Baker: small businesses key to Mass. economy
Small firms create half of Mass jobs
Martin Desmarais | 5/6/2015, 12:13 p.m.
Massachusetts Gov. Charlie Baker had a strong message for the state’s small businesses in celebrating Small Business Week — he knows how important they are for the success of the state’s economy and he will do everything in his power to continue to support their growth.
While speaking at the annual awards ceremony of the U.S. Small Business Administration’s Massachusetts District Office on May 4 in Framingham, Baker acknowledged that small business is responsible for adding half of the new jobs in the state and admitted that any new administration would be remiss to ignore the economic necessity of small business growth.
That’s not an unusual message to hear from a new governor, considering the venue and the audience — the SBA event honored the state’s top businesses with awards ranging from “Small Business Person of the Year” to “Woman-Owned Small Business of the Year” — but one thing that Baker certainly can claim is he knows firsthand how to back small business expansion.
His lengthy business background includes a stint as CEO of Harvard Pilgrim Health Care and executive in residence at General Catalyst Partners, a Cambridge investment firm that backs small business startups. A graduate of Northwestern’s Kellogg School of Management, Baker also served as secretary of Administration and Finance.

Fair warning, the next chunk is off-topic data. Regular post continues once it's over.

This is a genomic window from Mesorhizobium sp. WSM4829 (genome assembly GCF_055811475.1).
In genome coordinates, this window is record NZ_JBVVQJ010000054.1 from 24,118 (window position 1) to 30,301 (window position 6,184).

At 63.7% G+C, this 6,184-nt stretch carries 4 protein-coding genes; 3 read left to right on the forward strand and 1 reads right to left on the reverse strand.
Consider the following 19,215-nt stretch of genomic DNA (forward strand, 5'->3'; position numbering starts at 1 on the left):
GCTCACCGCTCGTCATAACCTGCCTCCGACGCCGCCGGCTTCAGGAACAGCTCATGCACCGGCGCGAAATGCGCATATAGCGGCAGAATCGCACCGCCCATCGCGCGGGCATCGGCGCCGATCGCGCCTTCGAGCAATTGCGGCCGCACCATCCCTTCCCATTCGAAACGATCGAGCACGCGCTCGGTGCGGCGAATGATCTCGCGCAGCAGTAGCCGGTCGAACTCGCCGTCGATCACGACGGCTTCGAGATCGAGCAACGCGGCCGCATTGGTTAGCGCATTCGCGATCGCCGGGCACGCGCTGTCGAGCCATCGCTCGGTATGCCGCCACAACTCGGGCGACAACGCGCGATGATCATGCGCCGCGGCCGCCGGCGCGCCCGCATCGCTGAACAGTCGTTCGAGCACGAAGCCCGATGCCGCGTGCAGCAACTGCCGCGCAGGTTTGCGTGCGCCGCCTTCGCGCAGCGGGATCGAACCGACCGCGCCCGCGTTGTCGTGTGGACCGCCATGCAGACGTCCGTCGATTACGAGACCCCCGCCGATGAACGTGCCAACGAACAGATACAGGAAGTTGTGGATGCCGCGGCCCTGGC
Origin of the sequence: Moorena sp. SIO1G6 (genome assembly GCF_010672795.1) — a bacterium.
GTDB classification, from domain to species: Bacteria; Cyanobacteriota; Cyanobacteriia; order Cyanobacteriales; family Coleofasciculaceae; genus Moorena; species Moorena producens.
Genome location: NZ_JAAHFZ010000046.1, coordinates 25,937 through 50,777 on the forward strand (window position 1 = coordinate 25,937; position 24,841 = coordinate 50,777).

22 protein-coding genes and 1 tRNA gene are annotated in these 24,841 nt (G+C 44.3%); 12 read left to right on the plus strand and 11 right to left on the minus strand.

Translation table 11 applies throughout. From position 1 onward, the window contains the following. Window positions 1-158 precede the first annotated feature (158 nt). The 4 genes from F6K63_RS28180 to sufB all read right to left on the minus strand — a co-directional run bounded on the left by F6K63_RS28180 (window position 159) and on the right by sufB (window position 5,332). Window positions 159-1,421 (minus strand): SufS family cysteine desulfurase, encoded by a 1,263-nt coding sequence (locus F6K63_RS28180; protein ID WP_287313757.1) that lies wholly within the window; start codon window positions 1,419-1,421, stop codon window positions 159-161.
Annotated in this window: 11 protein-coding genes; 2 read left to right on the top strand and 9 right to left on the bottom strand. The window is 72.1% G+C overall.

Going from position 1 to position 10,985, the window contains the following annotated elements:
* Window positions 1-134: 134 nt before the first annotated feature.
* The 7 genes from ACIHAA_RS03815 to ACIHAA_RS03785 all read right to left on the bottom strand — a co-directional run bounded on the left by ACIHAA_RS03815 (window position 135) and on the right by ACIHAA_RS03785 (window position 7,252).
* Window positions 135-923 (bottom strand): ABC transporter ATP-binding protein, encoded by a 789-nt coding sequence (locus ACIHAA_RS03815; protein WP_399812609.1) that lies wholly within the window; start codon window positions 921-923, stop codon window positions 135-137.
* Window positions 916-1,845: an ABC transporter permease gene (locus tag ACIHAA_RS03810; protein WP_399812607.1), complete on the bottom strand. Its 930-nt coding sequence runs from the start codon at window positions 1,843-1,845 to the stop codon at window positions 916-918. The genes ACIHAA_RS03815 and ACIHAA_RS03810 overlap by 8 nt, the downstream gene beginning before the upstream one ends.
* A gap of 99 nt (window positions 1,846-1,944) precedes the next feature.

Baker’s time at General Catalyst Partners opened his eyes to the power of enterprise. He said he was wowed by how individuals could come in with an idea and figure out how to turn it into a product, and then a business with customers.
“It was amazing to me how big people thought when they came in and talked about these ideas,” Baker said. “If you spend enough time with folks like this you really just start to believe that anything is possible.”
He tied in this experience with the National Small Business Week theme of “Dream Big. Start Small.”
Aspire and grow
For Baker, these kind of big-thinking, small business entrepreneurs that will change the economic landscape.
He points to companies such as travel website Kayak and web-marketing firm Hubspot as examples of small businesses that he saw start small in Boston and grow to be worth over $1 billion.
They did not get there by thinking small.
Baker points to the convergence of growing entrepreneurial ambition and rapidly evolving technology as key factors in the small business rise. Far be it for any young entrepreneur not to think big, but easier access to technology means big dreams can become reality in unprecedented ways.
“The great thing about where technology has gone over the course of the past 10 or 15 years is that it has leveled the playing field in ways that nobody ever thought it could to make it possible for small businesses to compete with just about anybody,” Baker said.
This squares with the idea that small businesses are the real “disruptors” in most industries —small startups come to market, shake up thinking and approaches to servicing or providing products and wrest away market share from those who once dominated.